Australia will offer a permanent home to hundreds of its Iraqi employees when Canberra pulls its combat forces out of the troubled country later this year. There are fears these employees could face retribution after Australian troops are withdrawn. Phil Mercer reports from Sydney.
When senior Australian government ministers recently visited Iraq, their country's soldiers urged the government not to abandon Iraqi employees when Canberra withdraws its combat units later this year.
Defense Minister Joel Fitzgibbon has acknowledged that Iraqis may face danger because they work for the Australian forces in the south of the country. He says some have been targeted by insurgents.
Fitzgibbon says all locally hired employees and their families will be eligible to settle in Australia.
"We expect up to 600 Iraqis will be involved in the process," he said. "Interpreters and translators there have played a very significant role in assisting us in terms of strategy and of course, protection. And we do feel that we have a moral obligation to them, to resettle them here in Australia."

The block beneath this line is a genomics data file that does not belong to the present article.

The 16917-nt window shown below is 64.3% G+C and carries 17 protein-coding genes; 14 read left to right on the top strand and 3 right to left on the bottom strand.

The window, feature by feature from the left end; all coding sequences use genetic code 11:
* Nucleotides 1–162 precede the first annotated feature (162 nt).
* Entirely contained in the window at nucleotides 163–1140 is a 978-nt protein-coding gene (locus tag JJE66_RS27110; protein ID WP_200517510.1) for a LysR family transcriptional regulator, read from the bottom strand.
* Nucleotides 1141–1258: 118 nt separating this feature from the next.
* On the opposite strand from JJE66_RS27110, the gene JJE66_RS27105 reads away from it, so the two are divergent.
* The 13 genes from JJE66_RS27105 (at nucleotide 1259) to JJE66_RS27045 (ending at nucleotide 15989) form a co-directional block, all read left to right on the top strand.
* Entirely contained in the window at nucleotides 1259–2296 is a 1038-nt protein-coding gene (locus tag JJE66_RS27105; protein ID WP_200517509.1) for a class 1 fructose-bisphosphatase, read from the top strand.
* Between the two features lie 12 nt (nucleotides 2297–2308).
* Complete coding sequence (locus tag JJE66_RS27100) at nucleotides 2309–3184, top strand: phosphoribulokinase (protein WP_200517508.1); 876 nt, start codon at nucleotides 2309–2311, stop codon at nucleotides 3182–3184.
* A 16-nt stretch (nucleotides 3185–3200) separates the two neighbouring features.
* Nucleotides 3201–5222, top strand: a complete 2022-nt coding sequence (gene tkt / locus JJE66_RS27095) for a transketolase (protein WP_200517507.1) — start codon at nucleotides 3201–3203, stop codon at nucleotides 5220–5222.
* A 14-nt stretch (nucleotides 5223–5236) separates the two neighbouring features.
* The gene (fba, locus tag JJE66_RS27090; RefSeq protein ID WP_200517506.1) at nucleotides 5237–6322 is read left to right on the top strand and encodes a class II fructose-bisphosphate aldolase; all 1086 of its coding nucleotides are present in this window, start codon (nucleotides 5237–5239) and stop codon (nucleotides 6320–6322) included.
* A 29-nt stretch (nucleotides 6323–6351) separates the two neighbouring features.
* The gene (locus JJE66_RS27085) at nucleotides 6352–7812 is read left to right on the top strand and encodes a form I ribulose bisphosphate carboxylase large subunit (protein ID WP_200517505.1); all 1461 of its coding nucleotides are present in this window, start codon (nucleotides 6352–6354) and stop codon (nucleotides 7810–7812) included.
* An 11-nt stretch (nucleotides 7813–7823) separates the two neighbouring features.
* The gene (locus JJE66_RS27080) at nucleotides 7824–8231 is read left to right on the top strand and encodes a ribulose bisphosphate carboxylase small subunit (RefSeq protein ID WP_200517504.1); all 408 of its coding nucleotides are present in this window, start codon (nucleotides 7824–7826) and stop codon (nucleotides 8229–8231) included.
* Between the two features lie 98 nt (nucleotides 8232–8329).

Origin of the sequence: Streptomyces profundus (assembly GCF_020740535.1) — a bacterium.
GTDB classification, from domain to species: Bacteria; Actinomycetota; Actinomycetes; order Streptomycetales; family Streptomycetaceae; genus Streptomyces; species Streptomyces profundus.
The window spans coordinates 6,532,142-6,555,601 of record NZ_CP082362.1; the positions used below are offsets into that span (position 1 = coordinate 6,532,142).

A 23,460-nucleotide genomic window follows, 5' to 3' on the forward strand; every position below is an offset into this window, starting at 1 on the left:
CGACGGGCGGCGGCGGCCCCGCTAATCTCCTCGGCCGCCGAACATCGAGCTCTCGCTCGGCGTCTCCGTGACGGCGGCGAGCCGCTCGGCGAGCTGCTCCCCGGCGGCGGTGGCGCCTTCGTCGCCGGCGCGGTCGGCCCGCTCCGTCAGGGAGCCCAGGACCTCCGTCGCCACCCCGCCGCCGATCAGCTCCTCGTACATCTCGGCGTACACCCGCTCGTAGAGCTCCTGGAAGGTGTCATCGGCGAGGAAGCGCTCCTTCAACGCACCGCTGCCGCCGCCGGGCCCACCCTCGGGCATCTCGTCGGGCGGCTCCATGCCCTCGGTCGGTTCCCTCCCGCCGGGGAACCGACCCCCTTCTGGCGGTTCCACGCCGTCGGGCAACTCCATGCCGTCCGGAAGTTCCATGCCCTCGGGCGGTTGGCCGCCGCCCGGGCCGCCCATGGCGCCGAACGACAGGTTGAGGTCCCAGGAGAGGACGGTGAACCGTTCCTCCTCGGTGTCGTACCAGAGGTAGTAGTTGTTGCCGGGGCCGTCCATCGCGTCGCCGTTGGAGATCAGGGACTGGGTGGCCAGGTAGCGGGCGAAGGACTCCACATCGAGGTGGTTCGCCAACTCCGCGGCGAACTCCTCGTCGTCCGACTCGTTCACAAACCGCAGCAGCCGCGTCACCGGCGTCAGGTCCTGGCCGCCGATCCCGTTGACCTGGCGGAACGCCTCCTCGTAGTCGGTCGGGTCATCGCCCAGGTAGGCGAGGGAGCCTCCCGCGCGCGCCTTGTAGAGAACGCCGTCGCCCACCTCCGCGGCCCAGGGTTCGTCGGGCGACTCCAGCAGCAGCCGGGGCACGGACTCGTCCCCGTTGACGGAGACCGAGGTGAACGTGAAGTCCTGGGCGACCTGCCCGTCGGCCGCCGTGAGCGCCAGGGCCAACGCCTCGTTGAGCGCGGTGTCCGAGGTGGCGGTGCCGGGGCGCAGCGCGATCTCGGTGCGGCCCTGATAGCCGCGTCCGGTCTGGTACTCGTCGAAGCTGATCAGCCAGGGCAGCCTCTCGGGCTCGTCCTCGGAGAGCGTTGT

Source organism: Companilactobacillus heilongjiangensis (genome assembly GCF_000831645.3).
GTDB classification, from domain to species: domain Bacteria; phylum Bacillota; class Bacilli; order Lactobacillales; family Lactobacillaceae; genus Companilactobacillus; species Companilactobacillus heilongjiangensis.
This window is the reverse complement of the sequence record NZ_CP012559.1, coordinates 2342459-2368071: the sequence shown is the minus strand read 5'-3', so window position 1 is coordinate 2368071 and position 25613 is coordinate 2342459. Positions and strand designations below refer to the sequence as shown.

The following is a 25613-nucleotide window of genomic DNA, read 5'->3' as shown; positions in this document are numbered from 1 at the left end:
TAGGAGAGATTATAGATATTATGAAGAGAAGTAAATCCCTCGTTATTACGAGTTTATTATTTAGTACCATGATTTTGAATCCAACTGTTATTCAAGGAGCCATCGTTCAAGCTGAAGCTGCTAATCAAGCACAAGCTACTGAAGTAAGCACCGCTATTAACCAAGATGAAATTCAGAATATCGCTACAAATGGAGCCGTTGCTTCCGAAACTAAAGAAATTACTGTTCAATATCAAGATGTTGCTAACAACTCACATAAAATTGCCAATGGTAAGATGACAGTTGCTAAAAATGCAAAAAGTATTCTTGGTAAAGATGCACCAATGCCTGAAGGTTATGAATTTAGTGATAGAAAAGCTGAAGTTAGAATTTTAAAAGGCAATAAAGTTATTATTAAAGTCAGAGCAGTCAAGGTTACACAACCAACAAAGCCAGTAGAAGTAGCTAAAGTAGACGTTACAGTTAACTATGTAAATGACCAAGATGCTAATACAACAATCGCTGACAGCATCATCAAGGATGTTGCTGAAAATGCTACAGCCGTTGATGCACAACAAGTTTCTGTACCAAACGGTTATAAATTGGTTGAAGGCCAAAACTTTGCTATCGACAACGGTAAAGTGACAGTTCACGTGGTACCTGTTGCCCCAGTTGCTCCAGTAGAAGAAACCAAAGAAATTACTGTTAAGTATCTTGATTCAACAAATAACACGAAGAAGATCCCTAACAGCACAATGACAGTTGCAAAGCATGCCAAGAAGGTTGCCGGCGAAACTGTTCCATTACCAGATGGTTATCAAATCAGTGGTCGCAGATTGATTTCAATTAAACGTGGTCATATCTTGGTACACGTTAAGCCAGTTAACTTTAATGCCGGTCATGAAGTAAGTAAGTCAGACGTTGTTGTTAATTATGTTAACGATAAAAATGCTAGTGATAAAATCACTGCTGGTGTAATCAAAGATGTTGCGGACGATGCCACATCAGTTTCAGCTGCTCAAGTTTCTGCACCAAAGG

The Iraqis who accept Australia's offer will be subject to strict health and security checks.
Australia has about 1,500 military personnel in and around Iraq. Prime Minister Kevin Rudd has promised to bring home 550 combat troops by the middle of this year.
The government in Canberra wants to avoid a repeat of the Vietnam War. After the war ended, thousands of Vietnamese working for the Australian and American forces were persecuted or killed by the victorious North Vietnamese government.
Some human rights groups criticize the plan to grant visas to Iraqi translators and other employees. They say that that thousands of other refugees who have fled the war in Iraq also deserve to be offered sanctuary.
Australia resettles about 13,000 refugees each year through official humanitarian programs. Large numbers of Iraqis and displaced people from Afghanistan have been allowed to build new lives in Australia in the past several years.